COMICS EXPERT DANNY FINGEROTH GIVES A FREE PRESENTATION ON THE LIFE AND ART OF GRAPHIC NOVEL TITAN WILL EISNER AT COLUMBIA UNIVERSITY ON MONDAY, MARCH 23, AT 8:00 PM.
New York, MARCH 17, 2009
THE SPIRIT OF COMICS: THE LIFE AND ART OF WILL EISNER
Only one name stretches from the beginning of the history of the comic book through the modern era of the literary graphic novel: WILL EISNER.
On Monday, March 23rd, comics writer and critic DANNY FINGEROTH will give an illustrated presentation about the life, work, and influence of the great writer and artist.
Taking a tour through Eisner's life-in effect, a journey through comics history-the presentation will serve as an introduction to those who'd like to know more about how the graphic novel phenomenon (which has spawned hit comics-based movies like THE DARK KNIGHT and WATCHMEN), and will offer new insights for those who may already know the work of Eisner and his creative descendants.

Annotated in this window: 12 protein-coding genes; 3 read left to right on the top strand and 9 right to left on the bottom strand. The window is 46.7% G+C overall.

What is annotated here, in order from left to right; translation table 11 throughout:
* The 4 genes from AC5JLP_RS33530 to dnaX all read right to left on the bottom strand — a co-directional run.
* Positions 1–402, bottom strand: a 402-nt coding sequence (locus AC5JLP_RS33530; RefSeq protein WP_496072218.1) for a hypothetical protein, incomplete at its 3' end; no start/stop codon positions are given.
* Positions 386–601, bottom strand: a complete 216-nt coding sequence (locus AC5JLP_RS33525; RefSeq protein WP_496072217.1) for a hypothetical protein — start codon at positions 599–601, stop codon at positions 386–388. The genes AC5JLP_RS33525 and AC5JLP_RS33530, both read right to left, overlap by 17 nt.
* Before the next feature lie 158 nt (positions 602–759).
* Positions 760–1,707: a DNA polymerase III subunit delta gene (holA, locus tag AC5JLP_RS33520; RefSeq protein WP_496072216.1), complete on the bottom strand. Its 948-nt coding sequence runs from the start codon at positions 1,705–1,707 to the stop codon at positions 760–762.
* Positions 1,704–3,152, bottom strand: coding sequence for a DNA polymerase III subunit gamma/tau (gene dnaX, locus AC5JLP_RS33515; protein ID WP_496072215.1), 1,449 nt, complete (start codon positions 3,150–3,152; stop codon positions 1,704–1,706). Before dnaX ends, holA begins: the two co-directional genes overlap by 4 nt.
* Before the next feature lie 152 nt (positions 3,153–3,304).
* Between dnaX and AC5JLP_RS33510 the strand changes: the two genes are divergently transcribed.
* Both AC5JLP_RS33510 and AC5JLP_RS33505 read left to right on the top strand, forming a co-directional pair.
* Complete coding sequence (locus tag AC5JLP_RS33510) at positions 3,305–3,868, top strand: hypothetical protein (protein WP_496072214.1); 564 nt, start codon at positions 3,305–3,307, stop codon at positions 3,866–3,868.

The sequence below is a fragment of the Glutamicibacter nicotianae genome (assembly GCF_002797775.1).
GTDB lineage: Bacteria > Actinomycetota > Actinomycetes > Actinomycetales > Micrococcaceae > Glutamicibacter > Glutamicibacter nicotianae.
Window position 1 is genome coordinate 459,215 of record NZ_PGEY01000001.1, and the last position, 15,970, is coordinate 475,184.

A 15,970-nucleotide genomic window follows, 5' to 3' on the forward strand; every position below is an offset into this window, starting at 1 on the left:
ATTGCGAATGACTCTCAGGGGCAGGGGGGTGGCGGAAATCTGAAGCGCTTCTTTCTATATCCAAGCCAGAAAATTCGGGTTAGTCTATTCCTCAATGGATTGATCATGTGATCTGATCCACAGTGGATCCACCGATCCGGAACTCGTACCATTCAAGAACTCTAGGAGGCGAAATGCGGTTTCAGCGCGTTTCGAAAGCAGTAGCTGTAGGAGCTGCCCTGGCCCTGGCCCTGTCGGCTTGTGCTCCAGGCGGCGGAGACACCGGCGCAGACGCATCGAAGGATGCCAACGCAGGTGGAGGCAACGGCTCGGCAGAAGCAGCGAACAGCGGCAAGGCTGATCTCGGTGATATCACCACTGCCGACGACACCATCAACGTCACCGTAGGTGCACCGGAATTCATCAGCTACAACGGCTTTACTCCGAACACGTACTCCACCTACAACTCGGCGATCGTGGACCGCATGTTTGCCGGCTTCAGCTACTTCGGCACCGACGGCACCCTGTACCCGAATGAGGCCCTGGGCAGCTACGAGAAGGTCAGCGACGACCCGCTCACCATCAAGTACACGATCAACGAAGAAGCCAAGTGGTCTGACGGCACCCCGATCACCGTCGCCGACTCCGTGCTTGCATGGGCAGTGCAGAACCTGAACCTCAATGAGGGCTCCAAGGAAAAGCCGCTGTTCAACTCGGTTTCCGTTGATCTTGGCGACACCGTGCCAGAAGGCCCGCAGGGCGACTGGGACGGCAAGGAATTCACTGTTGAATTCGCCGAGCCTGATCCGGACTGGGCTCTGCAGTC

ABOUT WILL EISNER: Born in 1917, Eisner was raised in the tenement Bronx of the Great Depression. He was a pioneer in the creation of comics of the "golden age" of the 1930s and '40s, achieving immortality with his noir crime fighting superhero, THE SPIRIT. In 1978, Eisner reinvented himself-and the medium-with his graphic novel A CONTRACT WITH GOD, the first of a series of works focused on early 20th century Jewish life in America. At the time of his 2005 death, Eisner was working on THE PLOT, a comics-form refutation of the resurgent Protocols of the Elders of Zion.
ABOUT DANNY FINGEROTH: A longtime writer and editor at Marvel Comics, Fingeroth has spoken about comics at the Smithsonian Institution and The Metropolitan Museum. He recently curated and moderated an enlightening series of talks with comics creators (AL JAFFEE, JULES FEIFFER, and HARVEY PEKAR) at the YIVO Institute. He's the author of DISGUISED AS CLARK KENT: JEWS COMICS, AND THE CREATION OF THE SUPERHERO (Continuum) and THE ROUGH GUIDE TO GRAPHIC NOVELS (Penguin).
Monday, March 23, 8:00 pm Columbia University Broadway and 116th Street New York City Schermerhorn Hall Room 501 FREE ADMISSION